Filia – Filial love is classically the love between siblings, but it is also a common way of bonding between friends. Here the two people find strong ways of non-sexual bonding with each other that provides a source of mutual support, enjoyment and potential growth for each other. The ideal with filial love is to have the both parties on an equal footing in the relationship and a sense of mutual respect.
So, with images love the ideas is to be seeking and finding respect, support, self esteem and enjoyment from your friendships, and likewise seek to give these things to the people whom you share your life with.

Agape – One of the archetypal images of agape is the mother and child (eg: Mary with the baby Jesus), but more broadly speaking agape is empathetic or compassionate love. Agape seeks to understand and sympathize with its object like a parent caring for a child, seeking as Saint Francis would say “To understand rather than to be understood”. To give agape in your relationships with others is a wonderful thing, and likewise learning to receive it is an important source of sustenance.

So, using these three type of love as our model, our relationships should contain healthy elements of giving and receiving the following:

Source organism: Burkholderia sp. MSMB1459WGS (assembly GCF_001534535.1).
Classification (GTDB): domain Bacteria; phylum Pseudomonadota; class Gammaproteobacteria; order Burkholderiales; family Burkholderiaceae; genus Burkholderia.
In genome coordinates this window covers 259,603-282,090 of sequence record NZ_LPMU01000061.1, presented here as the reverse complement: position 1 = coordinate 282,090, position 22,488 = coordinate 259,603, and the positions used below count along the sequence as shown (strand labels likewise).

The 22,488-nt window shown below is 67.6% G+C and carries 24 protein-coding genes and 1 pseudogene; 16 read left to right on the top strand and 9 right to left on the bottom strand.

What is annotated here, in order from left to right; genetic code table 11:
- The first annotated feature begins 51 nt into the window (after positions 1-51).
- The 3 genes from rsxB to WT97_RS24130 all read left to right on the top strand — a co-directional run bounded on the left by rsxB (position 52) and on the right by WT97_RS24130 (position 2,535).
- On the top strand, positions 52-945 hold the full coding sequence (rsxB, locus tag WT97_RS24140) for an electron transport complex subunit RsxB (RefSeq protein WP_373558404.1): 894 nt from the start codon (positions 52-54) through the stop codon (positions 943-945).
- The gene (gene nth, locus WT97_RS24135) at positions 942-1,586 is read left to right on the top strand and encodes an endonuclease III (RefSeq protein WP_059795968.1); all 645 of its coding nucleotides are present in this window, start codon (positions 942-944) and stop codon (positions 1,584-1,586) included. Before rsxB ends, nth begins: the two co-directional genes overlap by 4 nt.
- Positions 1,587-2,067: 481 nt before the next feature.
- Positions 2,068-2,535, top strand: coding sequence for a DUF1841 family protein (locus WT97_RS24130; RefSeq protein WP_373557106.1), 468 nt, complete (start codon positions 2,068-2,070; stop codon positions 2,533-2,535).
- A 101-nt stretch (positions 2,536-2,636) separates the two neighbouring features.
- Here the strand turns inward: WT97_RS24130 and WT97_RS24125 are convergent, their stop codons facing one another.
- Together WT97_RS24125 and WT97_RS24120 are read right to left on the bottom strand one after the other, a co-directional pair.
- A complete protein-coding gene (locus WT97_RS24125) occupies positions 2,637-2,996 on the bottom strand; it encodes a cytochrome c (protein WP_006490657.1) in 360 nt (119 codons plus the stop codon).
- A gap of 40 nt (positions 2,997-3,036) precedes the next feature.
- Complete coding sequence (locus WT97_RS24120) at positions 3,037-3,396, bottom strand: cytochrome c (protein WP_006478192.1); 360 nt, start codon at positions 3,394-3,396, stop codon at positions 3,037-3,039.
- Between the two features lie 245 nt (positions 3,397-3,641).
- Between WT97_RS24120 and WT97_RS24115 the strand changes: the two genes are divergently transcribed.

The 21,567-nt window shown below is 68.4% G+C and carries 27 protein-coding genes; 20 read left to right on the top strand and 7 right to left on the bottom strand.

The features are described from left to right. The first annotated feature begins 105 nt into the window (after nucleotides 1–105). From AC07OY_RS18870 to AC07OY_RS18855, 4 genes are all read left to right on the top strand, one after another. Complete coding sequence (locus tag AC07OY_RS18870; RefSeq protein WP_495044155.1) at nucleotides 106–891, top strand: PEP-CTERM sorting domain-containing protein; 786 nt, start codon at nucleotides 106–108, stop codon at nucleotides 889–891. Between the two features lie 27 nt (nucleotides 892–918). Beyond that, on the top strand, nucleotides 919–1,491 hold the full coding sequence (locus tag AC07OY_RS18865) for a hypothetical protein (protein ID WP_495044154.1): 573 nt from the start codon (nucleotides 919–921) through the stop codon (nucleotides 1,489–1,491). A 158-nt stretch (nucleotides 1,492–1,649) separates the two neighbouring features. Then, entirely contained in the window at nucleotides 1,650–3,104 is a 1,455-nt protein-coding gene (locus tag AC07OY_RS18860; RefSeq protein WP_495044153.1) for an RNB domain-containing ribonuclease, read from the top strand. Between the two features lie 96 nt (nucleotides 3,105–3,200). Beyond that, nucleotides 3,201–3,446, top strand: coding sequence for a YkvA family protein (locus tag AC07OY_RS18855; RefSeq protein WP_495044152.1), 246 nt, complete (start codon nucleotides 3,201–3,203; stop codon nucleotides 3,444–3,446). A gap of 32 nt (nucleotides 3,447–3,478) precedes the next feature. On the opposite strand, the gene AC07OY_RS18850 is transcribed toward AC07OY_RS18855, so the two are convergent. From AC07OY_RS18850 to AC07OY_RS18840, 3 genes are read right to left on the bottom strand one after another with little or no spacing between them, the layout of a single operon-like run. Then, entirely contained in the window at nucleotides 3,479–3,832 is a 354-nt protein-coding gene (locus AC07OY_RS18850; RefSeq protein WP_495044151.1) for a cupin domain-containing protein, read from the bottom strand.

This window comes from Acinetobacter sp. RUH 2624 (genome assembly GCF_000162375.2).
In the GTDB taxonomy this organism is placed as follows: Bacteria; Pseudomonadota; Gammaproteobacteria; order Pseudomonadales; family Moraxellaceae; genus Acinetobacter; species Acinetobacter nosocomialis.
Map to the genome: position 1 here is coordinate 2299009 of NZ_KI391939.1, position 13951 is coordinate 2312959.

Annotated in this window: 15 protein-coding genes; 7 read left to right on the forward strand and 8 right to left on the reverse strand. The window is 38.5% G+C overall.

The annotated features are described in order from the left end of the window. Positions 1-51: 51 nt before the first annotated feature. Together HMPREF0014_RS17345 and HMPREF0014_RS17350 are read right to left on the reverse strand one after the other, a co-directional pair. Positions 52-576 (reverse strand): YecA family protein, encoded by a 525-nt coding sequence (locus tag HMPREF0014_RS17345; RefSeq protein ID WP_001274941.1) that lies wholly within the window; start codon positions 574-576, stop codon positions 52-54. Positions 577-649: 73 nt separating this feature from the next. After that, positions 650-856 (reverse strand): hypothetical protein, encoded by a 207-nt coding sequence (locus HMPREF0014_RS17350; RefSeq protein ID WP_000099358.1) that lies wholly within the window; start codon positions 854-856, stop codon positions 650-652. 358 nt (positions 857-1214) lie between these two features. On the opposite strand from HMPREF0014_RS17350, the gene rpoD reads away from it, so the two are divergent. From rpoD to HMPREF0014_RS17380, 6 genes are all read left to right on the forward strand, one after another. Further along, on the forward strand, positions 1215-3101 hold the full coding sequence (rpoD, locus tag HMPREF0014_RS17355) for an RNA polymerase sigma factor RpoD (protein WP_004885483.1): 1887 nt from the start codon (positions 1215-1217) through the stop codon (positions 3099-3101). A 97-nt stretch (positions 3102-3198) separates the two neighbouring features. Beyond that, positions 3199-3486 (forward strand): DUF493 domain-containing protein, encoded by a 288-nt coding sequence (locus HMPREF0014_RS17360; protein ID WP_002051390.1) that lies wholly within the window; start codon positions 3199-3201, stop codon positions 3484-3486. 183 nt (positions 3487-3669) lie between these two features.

Eros – Creative inspiration.
Filia – Support, enjoyment, bonding, esteem building.
Agape – Empathy, compassion and healthy sympathy.

Working with these three types of love

Here are some possible ways to start working practically with these three types of love in your relationships:

  • Firstly we can simply look at our current relationships and appreciate the people who are currently providing us with these types of love in our life right now.
  • Secondly we can look for ways that we can actively increase the amount of eros, agape and filia to those we love.
  • Thirdly if it feels as if there is something lacking in your relationship with someone close to you, reflect upon which of the three types of love is most lacking. Having had an insight on this, then try and increase that particular type of love in the relationship through your actions.
  • Finally, practice agape, filia and eros toward yourself each day. Support yourself, inspire yourself, understand and have compassion for yourself!

© Toby Ouvry 2011, you are welcome to use or share this article, but please cite Toby as the source and include reference to his website

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The Three Purposes of Meditation